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Episode Studies by Clayton Barr
enik1138 at popapostle dot com
"Death Lizards"
Jurassic Park Annual #1 (Topps Comics)
Written by Neil Barrett Jr.
Pencils by Claude St. Aubin
Inks by Andrew Pepoy
Cover by Michael Golden

A pack of Dilophosaurs makes themselves known in Costa Rica.

Story Summary

Some time after the events of "No-Man's Land" (and the subsequent IDW mini-series Dangerous Games), all the dinosaurs are gone from Isla Nublar and a storm strikes the island. A tree carrying a cache of dinosaur eggs is washed out to sea.

4 years later, a series of attacks blamed on the legendary hupia strikes Costa Rica. Both the police and the Eagles motorcycle gang investigate and come face-to-face with a pride of Dilophosaurs. After some human losses, the Eagles finally trick the carnivores into running off the edge of a cliff, where they plummet to their doom.

The humans mourn their dead, hoping the nightmare is past. But, in the jungle, at least one Dilophosaur survives with a new cache of eggs.


Didja Notice? 

The story opens an unknown amount of time after the events of Jurassic Park. The narrative on page 2 tells us that Isla Nublar used to host a dinosaur theme park that never quite got off the ground due to some bad luck. It also states: The dinosaurs are gone now. And even if they weren't, they would present no problem. They were all genetically altered so they couldn't possibly reproduce...right? Yet, that does not explain eggs, lodged in a tree, and set adrift to who knows where... This seems to ignore both the original source material of the Jurassic Park movie/novel and Topps' own material presented as taking place shortly after the movie. Possibly, the narrative is meant to be seen as assuming the perspective of the official word from InGen and/or the U.S. government that the dinosaurs were incapable of breeding.

Page 2's narrative above also brings up a second question, namely, what happened to the dinosaurs? The dinosaurs were still alive at the end of the film and Topps' many comic book issues (not to mention IDW's mini-series Dangerous Games) establish the dinosaurs flourishing on Isla Nublar for at least some months afterward. The dinosaurs couldn't have been gone long at this point since there are still viable, unhatched eggs. Perhaps an as-yet-untold story will surface to explain the dinosaurs disappearance.

Page 1 suggests that, even though there are no longer any dinosaurs on the island, there are still some people, as we see a couple of men running for shelter from the storm. They may be U.S. or UN forces stationed there to be sure the dinosaurs are completely gone and that no person lands on the island to cause further mischief.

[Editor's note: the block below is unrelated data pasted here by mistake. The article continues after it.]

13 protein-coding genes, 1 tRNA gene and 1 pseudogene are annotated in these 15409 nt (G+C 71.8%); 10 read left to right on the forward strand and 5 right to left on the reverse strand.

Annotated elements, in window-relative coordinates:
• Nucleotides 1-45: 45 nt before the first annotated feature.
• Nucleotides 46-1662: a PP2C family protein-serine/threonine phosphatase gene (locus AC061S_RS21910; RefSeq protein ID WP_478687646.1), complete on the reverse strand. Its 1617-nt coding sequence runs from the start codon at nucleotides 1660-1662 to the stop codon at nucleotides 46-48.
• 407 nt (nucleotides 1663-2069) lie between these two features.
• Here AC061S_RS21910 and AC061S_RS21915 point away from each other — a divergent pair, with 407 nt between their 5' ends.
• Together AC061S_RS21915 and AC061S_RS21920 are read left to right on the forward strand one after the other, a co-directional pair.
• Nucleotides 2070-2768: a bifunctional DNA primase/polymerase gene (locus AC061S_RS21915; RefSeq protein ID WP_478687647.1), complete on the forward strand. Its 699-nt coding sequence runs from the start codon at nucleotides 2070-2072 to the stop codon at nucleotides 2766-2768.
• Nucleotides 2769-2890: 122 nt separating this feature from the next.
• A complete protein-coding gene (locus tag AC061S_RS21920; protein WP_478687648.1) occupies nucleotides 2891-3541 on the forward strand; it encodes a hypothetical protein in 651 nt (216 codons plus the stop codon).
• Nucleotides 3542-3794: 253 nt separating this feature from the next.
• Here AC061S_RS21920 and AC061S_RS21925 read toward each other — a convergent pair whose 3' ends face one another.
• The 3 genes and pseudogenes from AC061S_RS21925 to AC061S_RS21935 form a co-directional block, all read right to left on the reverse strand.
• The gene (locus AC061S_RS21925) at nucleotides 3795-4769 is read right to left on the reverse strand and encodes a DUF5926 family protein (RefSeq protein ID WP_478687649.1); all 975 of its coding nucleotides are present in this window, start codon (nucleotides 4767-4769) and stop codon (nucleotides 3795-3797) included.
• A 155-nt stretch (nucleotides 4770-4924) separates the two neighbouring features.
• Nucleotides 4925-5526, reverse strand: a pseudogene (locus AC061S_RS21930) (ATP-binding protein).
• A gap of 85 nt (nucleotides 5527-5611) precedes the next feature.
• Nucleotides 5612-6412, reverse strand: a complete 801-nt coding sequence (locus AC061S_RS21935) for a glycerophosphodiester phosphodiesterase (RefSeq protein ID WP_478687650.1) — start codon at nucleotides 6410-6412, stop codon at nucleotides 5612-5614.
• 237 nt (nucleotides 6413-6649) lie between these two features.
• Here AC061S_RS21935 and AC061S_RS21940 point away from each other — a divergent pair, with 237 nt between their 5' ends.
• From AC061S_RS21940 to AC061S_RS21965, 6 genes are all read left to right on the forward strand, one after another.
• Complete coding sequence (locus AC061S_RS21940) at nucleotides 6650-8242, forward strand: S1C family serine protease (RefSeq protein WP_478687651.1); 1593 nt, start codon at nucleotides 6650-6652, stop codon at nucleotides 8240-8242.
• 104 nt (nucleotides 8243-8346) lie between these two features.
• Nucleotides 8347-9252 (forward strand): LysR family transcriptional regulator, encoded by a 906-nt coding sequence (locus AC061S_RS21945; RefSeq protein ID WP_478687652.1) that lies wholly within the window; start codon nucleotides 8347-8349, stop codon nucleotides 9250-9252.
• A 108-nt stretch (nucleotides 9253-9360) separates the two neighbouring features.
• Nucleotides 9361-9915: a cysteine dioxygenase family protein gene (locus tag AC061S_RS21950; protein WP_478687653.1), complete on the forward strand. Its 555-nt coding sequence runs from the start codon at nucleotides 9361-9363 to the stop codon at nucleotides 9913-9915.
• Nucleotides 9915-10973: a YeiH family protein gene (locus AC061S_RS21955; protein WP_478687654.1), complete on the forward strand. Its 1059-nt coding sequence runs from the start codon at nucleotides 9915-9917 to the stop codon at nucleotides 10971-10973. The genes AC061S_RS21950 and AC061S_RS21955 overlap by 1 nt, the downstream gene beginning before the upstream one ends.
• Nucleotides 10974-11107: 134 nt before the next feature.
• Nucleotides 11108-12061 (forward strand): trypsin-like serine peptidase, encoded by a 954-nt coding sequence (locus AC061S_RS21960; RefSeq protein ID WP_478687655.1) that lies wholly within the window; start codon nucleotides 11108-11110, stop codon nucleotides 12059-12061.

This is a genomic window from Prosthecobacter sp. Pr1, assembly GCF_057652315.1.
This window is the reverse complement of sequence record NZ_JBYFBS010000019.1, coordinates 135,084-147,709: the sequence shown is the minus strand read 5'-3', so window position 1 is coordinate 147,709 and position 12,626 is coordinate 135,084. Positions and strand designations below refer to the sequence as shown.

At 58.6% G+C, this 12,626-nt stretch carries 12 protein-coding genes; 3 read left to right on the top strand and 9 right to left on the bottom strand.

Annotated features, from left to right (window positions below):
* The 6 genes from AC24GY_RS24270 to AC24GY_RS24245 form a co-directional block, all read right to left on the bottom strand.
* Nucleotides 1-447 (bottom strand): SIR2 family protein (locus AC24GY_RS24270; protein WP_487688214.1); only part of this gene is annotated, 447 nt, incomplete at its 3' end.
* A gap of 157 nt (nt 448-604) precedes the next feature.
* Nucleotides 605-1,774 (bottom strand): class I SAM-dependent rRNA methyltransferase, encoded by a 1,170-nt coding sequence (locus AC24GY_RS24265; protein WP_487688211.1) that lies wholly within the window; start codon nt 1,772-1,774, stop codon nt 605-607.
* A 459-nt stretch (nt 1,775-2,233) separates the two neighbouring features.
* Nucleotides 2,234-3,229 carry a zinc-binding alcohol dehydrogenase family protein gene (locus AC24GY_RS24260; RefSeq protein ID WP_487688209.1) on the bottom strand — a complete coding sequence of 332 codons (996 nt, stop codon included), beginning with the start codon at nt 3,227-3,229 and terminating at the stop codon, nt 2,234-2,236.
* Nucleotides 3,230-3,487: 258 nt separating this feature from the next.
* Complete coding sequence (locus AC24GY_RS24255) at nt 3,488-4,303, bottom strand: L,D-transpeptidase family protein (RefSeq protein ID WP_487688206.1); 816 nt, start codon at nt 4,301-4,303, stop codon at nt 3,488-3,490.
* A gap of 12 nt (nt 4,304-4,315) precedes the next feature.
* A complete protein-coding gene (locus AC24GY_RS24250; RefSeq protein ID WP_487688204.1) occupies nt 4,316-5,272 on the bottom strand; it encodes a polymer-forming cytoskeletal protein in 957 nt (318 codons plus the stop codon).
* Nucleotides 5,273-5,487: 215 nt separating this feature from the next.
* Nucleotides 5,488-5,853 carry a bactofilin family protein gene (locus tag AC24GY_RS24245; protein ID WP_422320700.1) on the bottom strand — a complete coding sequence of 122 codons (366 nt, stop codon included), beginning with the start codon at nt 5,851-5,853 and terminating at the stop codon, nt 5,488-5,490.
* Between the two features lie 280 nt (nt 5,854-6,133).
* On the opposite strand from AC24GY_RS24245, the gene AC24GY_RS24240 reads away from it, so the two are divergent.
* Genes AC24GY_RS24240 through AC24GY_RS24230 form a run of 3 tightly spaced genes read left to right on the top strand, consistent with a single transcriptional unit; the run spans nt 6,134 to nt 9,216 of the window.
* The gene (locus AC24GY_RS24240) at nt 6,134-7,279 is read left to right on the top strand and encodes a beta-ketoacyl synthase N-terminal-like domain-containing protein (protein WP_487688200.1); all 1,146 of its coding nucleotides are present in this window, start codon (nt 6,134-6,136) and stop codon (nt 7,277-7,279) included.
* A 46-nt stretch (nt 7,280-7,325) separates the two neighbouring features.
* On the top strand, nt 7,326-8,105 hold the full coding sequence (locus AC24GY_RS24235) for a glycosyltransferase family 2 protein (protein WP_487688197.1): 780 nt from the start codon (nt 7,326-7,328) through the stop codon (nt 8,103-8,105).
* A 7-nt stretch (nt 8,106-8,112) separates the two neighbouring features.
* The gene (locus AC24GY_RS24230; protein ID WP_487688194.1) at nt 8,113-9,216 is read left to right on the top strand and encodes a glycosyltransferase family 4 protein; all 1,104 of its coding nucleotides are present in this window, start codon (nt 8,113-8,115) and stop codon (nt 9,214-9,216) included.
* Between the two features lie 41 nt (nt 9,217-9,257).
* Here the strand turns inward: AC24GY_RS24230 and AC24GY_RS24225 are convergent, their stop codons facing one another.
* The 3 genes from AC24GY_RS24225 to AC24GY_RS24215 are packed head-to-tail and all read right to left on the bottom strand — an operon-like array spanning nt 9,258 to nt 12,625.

The story starts off mentioning the first and second hurricanes of the season, Avila and Bianca. There were no such-named storms in the 1990s-2000s, so these are fictional hurricanes. The naming scheme used here is proper though, in that after 1979 hurricanes were named in an alphabetical manner starting anew each year with "A" and using a male name for one followed by a female name for the next, etc.

Page 4 and on through the end of the story take place 4 years after Hurricane Bianca. This places "Death Lizards" sometime after The Lost World, since the dialog between Hammond and Malcolm in the film seems to indicate that it has been four years since the initial incident at Jurassic Park in the film Jurassic Park.

On page 5, Paco says, "Diablo de infierno--!", Spanish for "devil of Hell" or "Hell's devil".

On page 6, the Costa Rican police captain mentions the hupia, described as "night ghosts". This is a real term and belief in the native Taino cultures of the Caribbean. Most likely writer Barrett borrowed this from Michael Crichton's novel of Jurassic Park in which some of the Procompsognathus dinosaurs on Isla Nublar have managed to escape to the mainland and are mistaken by the Latin American natives as hupia.

Also on page 6, Sergeant Sabastian mentions the cities of Santa Cruz and Puntarenas in Costa Rica. These are real cities. In the Jurassic Park novel, Puntarenas is mentioned as one of the cities suffering from attacks on children by the hupia.

On page 7, Aguilar says, "Dios!" This is Spanish for "God!"

On page 8, Aguilar says "amigo" and "Cubano". "Amigo" is "friend" and "Cubano" is "Cuban" in Spanish.

On page 9, we learn the nicknames of several of Aguilar's friends: Cubano, El Raton, Tigre, Toro. These are Spanish for Cuban, Mouse, Tiger, and Bull, respectively.

On page 10 Cantana calls Jorge "estupido". This is Spanish for "stupid".

On page 13, one of Aguilar's friends calls a policeman "simplon". This is Spanish for "simpleton".

On page 14, Toro says "aqui", "monstruos" and "Calle Garcia". These are Spanish for "here", "monster" and "Garcia Street".

On page 16, a man says "vaya", Spanish for "you go".

On page 17, Aguilar says, "Que pasa?" This is Spanish for "What's happening?"

Also on page 17, Toro says "nada", Spanish for "nothing".

On page 18, the Spanish terms "pura gasa", "companeros" and "mi corozon" are used. They mean "baloney" (literally "pure gauze"), "companions" and "my heart", respectively.

On page 19, the Spanish phrases "muy repugnante", "el loco" and "Aguilas" are used. They mean "very repugnant", "crazy" and "Eagles", respectively. This seems to indicate that Aguilar's motorcycle gang is called the Eagles, possibly based on the similarity to his own last name; this would also tend to imply that he is the founder of the gang.

On page 21, panel 1, one of the Dilophosaurs is missing the crests on his head. 

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